LINGUIST List 14.3107

Thu Nov 13 2003

Review: Psycholing/Cog Sci: Garnham (2001)

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  1. Umarani Pappuswamy, Mental Models and the Interpretation of Anaphora

Message 1: Mental Models and the Interpretation of Anaphora

Date: Thu, 13 Nov 2003 01:50:17 -0500 (EST)
From: Umarani Pappuswamy <>
Subject: Mental Models and the Interpretation of Anaphora

Garnham, Alan (2001) Mental Models and the Interpretation of Anaphora,
Psychology Press Ltd.

Announced at

Umarani Pappuswamy, Research Associate, Learning Research and
Development Center, University of Pittsburgh, USA.


The origin of the term 'mental model' can be traced back to Kenneth
Craik (1943). Craik pointed out that the mind constructs ''small-scale
models'' of reality that it uses to translate external events into
internal models and also reason about these representations. There has
been a considerable amount of research in this area following Craik.
Some of the significant works are by cognitive scientists such as
Miller, Galanter and Pribram 1960, Newell and Simon 1976,
Johnson-Laird 1980, Johnson-Laird and Garnham 1986, Garnham, Oakhill,
and Johnson- Laird 1982, Marr 1982 Garnham 1987, Garnham and Oakhill
1989. Though all these studies (from visual perception to discourse
processing) have their own diversities, they all invoke the
mental-model hypothesis in various forms. In processing a discourse,
it is very important to have a better comprehension of a text in order
to make inferences necessary for a coherent interpretation. Humans
construct 'mental models' of the situations in the discourse as they
perceive them. The mental model, thus constructed, should be able to
resolve an anaphoric expression, if any, present in the discourse.
The research outlined in this book presents an overview of the
author's research on anaphor interpretation set within the context of
mental models on anaphora from the disciplines of psycholinguistics,
philosophy, linguistics, and computational linguistics. He argues that
'..the notion of a mental model is essential in the detailed
description of the processes of anaphor resolution' (p. ix).

The entire book is presented in eleven chapters. A brief
description/summary about the chapters are given below:

Chapter 1: This chapter gives an introduction to the theme of the
book. The author talks about Marr (1982)'s theory of visual
processing and compares his own goals with that of Marr's with regard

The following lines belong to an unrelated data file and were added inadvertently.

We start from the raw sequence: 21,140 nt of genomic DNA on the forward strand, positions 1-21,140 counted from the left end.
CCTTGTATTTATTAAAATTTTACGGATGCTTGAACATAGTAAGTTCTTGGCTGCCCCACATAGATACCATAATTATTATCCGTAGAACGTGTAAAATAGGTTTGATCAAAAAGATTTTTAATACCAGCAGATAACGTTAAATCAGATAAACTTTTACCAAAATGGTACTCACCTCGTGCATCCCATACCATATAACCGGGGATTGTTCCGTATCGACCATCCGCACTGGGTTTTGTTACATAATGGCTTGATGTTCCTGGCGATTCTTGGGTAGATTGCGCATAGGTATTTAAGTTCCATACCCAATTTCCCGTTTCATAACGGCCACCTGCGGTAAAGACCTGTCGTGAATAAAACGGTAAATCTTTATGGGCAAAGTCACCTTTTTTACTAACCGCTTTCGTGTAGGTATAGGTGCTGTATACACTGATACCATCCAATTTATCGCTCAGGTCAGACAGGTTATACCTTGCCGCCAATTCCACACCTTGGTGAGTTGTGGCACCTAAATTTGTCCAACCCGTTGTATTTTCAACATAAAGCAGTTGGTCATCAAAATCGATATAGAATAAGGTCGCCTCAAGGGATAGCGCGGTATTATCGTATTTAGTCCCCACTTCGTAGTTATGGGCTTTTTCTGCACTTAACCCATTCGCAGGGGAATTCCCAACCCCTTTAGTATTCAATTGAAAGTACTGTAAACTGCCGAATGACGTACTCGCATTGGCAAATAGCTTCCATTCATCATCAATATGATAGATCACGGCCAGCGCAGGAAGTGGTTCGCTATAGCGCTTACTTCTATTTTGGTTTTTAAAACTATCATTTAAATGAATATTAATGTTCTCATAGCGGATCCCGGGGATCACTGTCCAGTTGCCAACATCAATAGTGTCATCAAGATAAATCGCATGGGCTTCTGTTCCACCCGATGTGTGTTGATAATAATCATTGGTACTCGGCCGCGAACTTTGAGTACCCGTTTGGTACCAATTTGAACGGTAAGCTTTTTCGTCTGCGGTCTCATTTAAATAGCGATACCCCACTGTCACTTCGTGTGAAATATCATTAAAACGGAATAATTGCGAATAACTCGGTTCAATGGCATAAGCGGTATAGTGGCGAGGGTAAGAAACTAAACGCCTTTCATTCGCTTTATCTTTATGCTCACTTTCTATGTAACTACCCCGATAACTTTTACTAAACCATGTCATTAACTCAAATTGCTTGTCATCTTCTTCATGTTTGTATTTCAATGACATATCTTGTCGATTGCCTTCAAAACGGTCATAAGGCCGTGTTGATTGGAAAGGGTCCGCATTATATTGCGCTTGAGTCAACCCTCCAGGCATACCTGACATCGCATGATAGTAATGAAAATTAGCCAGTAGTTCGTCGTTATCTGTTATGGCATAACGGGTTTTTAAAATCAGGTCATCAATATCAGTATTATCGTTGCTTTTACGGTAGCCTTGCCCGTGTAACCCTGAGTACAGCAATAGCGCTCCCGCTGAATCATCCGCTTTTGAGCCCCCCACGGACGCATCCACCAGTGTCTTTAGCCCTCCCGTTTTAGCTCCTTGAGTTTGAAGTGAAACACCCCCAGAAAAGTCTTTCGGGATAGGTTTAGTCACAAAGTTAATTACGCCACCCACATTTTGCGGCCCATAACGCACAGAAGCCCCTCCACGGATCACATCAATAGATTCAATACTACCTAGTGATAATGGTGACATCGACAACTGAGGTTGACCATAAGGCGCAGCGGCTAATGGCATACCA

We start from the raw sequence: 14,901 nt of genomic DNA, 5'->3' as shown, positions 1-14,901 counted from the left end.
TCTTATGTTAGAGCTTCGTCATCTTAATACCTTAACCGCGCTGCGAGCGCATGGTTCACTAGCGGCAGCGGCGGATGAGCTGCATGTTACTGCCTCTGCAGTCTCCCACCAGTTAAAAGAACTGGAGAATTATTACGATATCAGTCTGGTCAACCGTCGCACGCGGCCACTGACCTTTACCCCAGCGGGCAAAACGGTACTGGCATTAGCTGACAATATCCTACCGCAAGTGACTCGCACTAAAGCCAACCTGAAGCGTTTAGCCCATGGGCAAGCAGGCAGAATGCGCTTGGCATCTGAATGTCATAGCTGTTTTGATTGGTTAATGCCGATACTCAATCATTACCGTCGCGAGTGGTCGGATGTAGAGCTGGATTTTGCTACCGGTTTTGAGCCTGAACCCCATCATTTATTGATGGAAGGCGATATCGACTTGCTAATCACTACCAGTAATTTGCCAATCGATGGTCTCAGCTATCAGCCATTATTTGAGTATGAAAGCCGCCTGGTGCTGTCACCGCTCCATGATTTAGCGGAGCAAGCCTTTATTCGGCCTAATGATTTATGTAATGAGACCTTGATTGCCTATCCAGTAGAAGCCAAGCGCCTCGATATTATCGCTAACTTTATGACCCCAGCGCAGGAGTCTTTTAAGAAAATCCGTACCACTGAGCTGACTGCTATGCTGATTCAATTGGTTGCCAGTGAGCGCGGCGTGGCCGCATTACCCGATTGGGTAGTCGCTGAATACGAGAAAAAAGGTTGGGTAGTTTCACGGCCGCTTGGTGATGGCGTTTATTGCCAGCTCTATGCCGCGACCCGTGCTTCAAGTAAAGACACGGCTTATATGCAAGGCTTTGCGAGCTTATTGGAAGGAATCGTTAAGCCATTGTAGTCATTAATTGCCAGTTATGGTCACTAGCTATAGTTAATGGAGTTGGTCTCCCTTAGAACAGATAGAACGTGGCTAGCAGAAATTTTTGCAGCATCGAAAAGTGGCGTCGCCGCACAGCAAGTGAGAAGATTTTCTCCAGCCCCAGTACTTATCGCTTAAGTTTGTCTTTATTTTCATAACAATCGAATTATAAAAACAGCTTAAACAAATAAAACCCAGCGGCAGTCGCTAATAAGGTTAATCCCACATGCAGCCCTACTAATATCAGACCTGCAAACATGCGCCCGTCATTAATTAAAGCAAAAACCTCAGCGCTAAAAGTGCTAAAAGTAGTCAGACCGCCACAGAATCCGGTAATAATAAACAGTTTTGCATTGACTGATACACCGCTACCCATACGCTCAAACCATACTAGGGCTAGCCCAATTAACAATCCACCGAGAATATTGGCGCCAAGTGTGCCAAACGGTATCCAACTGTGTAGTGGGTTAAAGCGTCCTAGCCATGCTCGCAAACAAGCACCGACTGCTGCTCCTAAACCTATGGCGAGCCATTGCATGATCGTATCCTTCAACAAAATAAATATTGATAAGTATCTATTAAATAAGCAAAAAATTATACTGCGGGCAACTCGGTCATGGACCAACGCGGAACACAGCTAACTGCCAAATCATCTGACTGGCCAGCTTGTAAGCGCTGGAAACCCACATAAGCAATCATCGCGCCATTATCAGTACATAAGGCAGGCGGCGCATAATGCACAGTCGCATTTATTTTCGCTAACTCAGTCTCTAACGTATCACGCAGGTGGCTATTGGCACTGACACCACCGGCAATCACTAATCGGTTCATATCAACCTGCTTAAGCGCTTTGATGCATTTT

to mental processing. Marr focussed on visual processing whereas
Garnham concentrates on text comprehension. The main focus is about
the interpretation of anaphoric expressions in text, such as definite
and indefinite pronouns, and elliptical verb phrases. The author
claims that in the interpretation of anaphoric expressions, the
construction of a representation of part of a world is essential. Marr
attempted to focus on the ''what'' of visual processing though he does
give some hints about his answer to the ''why''. Garnham, on the other
hand, tries to seek answers for both these questions in his book.

Chapter 2: Garnham studies the nature of mental representations of a
text, and in particular, the question of what components they are
built from. The chapter discusses at length as what constitutes a
'mental model' of a text and what kinds of things are represented in
the mental model. He turns to linguistic semantics for answers
starting from Montague (1973)'s model of formal semantics. For
Montague, texts are about individuals, and entity and truth values (e
& t) are the two fundamental semantic types. After a critical
observation of these types, Garnham points out that Montague has not
given importance to 'events and properties' as basic semantic
types. Though Montague did not deny the existence of properties, he
regarded it be derivative (from e & t), and he did not have a place
for events in his system. Montague's system is based only on
individual sentences. This approach seems to be inadequate and this
reviewer also agrees with Garnham on this aspect. The author also
provides evidences from various other scholars, Davidson (1967) and
Parsons (1990) to argue that Montague's model is inadequate when
discourse is considered. He quotes Prior (1968), Kamp (1978), Kamp and
Rohrer (1983) and emphasizes that both properties and events are
represented directly in mental models. He also provides facts that
events are related to one another (spatial, temporal, logical, causal,
intention and moral) to support his claim.

Chapter 3: This chapter introduces mental models theory as a
psychological theory, focussing on its application to language
processing. As is well known, many aspects of language use depends on
an individual's cognitive ability. Garnham discusses the scope, the
symbolic nature, and assumptions of mental models theory. In addition
to the assumptions of mental models theory, he describes some
assumptions that are particular to the theory as applied to language
processing (incremental processing). A theory of comprehension is
worked out - the detailed mechanisms that extract information from the
current piece of text, and add it to the mental model should be
specified. This interpretation keeps on updating the model and
provides the context for interpreting the next piece of text. This
forms the core of the book in interpreting anaphoric expressions. The
author points out that 'integration' and 'construction' are two
important aspects in text comprehension and that mental models are
considered to be central to both these aspects. He also gives an
outline of what a theory of language processing should explain:
'explicit content of a text, orgranisation of knowledge to make